From The Road Not Taken, by Robert Frost
"It will take a global coalition to defeat ISIS." Secretary of State John Kerry CNN, August 30, 2014
"We will degrade and destroy ISIL through an international coalition and long-term counter-terrorism strategy."
President Obama, September 10, 2011
The other road demanded a steady hand and a long-term strategy in the face of the unprecedented destruction of the Twin Towers in New York City. It meant taking advantage of world shock and a shared world fear to create a comprehensive international coalition against terrorism that was global, inclusive, coordinated, strategic, sustained. As many analysts have wondered, we perhaps missed an opportunity to capitalize on global outrage to forge a global coalition against unimaginable terrorism that threatens all nations. On the other hand, this road is extremely hard to take.
Obama and Secetary of State John Kerry are doing all they can short of on-the-ground military intervention to reduce the hate, extremism and violence that is unraveling the world. This is what the American people say they want. No more wars. No more US involvement in the internal conflicts of other nations, be they in eastern Europe, the Middle East, Africa. No more lone ranger. The lessons from Iraq and Afghanistan have sunk in. We lost billions upon billions of dollars and thousands of American lives, and many more maimed, with no good outcomes. We armed and trained and fought, and for what?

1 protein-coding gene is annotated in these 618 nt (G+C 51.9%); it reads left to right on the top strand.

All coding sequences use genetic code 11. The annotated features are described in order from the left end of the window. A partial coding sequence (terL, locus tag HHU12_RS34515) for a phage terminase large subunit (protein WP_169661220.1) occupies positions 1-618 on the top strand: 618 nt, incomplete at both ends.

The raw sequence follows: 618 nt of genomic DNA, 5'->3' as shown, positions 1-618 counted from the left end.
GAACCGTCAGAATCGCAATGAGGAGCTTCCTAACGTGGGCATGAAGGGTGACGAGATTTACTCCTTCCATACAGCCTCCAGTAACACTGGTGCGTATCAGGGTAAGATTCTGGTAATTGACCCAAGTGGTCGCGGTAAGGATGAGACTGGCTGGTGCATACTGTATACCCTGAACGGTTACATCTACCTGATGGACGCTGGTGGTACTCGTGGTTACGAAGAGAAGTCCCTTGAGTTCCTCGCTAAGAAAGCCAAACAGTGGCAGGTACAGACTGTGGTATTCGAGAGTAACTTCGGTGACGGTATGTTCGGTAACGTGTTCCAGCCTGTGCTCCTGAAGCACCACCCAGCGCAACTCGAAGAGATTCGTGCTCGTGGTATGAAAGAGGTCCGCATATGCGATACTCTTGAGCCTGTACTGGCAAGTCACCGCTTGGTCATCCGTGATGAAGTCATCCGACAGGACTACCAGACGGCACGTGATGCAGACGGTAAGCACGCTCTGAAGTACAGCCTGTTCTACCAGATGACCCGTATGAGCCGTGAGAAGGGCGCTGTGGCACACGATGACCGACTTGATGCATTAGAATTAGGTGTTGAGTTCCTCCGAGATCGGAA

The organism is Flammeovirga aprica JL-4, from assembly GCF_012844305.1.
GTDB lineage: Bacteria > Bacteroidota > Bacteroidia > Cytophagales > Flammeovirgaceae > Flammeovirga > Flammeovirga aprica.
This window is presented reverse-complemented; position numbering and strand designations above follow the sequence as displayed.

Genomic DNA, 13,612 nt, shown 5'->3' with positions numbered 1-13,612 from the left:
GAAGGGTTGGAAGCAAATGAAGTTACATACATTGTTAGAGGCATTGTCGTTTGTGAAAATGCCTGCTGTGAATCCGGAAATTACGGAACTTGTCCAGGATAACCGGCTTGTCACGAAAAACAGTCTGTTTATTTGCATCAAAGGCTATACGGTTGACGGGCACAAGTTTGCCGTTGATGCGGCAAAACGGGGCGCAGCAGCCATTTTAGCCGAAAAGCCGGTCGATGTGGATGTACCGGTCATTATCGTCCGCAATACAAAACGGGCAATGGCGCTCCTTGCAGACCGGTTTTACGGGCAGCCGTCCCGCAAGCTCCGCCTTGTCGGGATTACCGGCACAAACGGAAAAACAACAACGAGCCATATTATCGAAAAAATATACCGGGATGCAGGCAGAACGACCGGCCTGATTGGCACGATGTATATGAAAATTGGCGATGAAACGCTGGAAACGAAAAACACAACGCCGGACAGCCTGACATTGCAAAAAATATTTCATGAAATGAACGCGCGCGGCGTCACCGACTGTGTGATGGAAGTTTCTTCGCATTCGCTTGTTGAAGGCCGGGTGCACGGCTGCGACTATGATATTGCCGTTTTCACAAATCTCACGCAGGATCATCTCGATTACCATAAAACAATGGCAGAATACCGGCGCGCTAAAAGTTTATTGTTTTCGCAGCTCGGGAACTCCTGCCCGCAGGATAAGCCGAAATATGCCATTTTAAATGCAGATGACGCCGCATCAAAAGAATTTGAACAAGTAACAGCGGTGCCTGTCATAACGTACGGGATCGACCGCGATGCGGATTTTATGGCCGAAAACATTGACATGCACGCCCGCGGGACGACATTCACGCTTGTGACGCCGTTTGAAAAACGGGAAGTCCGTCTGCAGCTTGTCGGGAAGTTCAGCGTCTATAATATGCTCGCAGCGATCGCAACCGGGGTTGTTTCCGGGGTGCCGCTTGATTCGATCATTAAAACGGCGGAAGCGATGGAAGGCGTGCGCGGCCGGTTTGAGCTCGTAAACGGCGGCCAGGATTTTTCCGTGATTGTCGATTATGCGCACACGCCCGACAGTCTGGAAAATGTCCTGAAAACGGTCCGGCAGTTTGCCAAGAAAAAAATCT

If the American people and their elected officials are so adamant about non-involvement, "no boots on the ground," why keep attacking Obama? He's getting pummeled from the left and right, Democrats and Republicans, for being "too cautious." I understand it, and part of me agrees because the violence is so gruesome, so against international humanitarian laws and sensibilities. But I know in my heart it is not the right road. Even in Ukraine, which haunts me. War is seldom the right road.
So, why not work together on a new direction, still evolving, in American foreign policy, and explore the road less traveled? Why not try to create that "global coalition" that the president is talking about? It will take a global village to stop terrorism.
Yes, there are risks. Will Arab countries step up? Sunnis and Shia? Who will be our "boots on the ground" partners? What about Saudi Arabia, the UAE, Qatar, Turkey, and the Arab League nations, always reluctant, often in conflict? What about the EU nations, who usually hold back, let America carry their water for them, but who might now feel more directly affected?
It's possibly easier to go to war, to take the path of violence, than to develop an inclusive and effective global strategy against terrorism. The road less traveled means forging a foreign policy based on Rule of Law, humanitarian values, a common global agenda and shared global concerns. It means uniting people of different faiths, beliefs, political views, economic ranking, social values. Maybe it's naive, idealistic. Strong undercurrents push against it, chief among them the selling of arms, the powerful arms race that undermines every peace effort. But I believe it is the right path. The one we did not take after 9/11. The one we need to take today.